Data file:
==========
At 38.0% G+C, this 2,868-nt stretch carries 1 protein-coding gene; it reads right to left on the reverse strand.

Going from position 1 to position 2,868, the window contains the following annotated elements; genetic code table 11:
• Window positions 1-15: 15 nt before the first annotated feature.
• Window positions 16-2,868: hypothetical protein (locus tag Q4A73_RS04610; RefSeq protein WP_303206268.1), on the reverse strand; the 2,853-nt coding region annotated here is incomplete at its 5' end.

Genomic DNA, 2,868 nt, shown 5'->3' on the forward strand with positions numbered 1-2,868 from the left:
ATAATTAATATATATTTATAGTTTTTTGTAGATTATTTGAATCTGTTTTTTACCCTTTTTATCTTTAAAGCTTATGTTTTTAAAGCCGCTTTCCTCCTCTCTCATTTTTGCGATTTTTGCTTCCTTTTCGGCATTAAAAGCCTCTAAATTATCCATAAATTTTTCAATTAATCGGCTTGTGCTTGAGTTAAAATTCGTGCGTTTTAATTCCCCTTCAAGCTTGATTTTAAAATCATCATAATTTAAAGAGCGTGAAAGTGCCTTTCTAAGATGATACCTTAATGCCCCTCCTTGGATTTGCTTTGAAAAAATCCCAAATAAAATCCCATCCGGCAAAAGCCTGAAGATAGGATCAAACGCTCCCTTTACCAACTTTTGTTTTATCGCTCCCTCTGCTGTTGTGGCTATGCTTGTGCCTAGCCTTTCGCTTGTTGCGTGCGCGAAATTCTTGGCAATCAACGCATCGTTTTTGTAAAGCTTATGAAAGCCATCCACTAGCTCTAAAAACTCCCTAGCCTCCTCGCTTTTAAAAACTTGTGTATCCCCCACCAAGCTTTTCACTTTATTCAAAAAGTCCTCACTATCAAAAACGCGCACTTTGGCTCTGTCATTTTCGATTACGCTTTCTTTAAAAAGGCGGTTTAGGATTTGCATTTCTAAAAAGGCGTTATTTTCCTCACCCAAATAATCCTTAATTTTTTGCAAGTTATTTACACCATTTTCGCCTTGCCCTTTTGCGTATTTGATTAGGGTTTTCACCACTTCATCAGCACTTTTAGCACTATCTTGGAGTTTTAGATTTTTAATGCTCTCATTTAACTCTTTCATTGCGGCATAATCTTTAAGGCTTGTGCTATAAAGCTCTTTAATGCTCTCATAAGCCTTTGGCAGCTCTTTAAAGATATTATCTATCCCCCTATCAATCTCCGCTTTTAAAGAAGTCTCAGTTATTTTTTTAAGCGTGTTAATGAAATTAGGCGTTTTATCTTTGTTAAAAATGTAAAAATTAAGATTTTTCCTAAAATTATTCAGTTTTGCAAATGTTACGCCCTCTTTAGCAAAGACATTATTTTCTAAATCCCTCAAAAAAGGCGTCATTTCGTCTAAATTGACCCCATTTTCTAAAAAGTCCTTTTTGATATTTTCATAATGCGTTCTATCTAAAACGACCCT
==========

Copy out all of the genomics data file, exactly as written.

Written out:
At 38.0% G+C, this 2,868-nt stretch carries 1 protein-coding gene; it reads right to left on the reverse strand.

Going from position 1 to position 2,868, the window contains the following annotated elements; genetic code table 11:
• Window positions 1-15: 15 nt before the first annotated feature.
• Window positions 16-2,868: hypothetical protein (locus tag Q4A73_RS04610; RefSeq protein WP_303206268.1), on the reverse strand; the 2,853-nt coding region annotated here is incomplete at its 5' end.

Genomic DNA, 2,868 nt, shown 5'->3' on the forward strand with positions numbered 1-2,868 from the left:
ATAATTAATATATATTTATAGTTTTTTGTAGATTATTTGAATCTGTTTTTTACCCTTTTTATCTTTAAAGCTTATGTTTTTAAAGCCGCTTTCCTCCTCTCTCATTTTTGCGATTTTTGCTTCCTTTTCGGCATTAAAAGCCTCTAAATTATCCATAAATTTTTCAATTAATCGGCTTGTGCTTGAGTTAAAATTCGTGCGTTTTAATTCCCCTTCAAGCTTGATTTTAAAATCATCATAATTTAAAGAGCGTGAAAGTGCCTTTCTAAGATGATACCTTAATGCCCCTCCTTGGATTTGCTTTGAAAAAATCCCAAATAAAATCCCATCCGGCAAAAGCCTGAAGATAGGATCAAACGCTCCCTTTACCAACTTTTGTTTTATCGCTCCCTCTGCTGTTGTGGCTATGCTTGTGCCTAGCCTTTCGCTTGTTGCGTGCGCGAAATTCTTGGCAATCAACGCATCGTTTTTGTAAAGCTTATGAAAGCCATCCACTAGCTCTAAAAACTCCCTAGCCTCCTCGCTTTTAAAAACTTGTGTATCCCCCACCAAGCTTTTCACTTTATTCAAAAAGTCCTCACTATCAAAAACGCGCACTTTGGCTCTGTCATTTTCGATTACGCTTTCTTTAAAAAGGCGGTTTAGGATTTGCATTTCTAAAAAGGCGTTATTTTCCTCACCCAAATAATCCTTAATTTTTTGCAAGTTATTTACACCATTTTCGCCTTGCCCTTTTGCGTATTTGATTAGGGTTTTCACCACTTCATCAGCACTTTTAGCACTATCTTGGAGTTTTAGATTTTTAATGCTCTCATTTAACTCTTTCATTGCGGCATAATCTTTAAGGCTTGTGCTATAAAGCTCTTTAATGCTCTCATAAGCCTTTGGCAGCTCTTTAAAGATATTATCTATCCCCCTATCAATCTCCGCTTTTAAAGAAGTCTCAGTTATTTTTTTAAGCGTGTTAATGAAATTAGGCGTTTTATCTTTGTTAAAAATGTAAAAATTAAGATTTTTCCTAAAATTATTCAGTTTTGCAAATGTTACGCCCTCTTTAGCAAAGACATTATTTTCTAAATCCCTCAAAAAAGGCGTCATTTCGTCTAAATTGACCCCATTTTCTAAAAAGTCCTTTTTGATATTTTCATAATGCGTTCTATCTAAAACGACCCT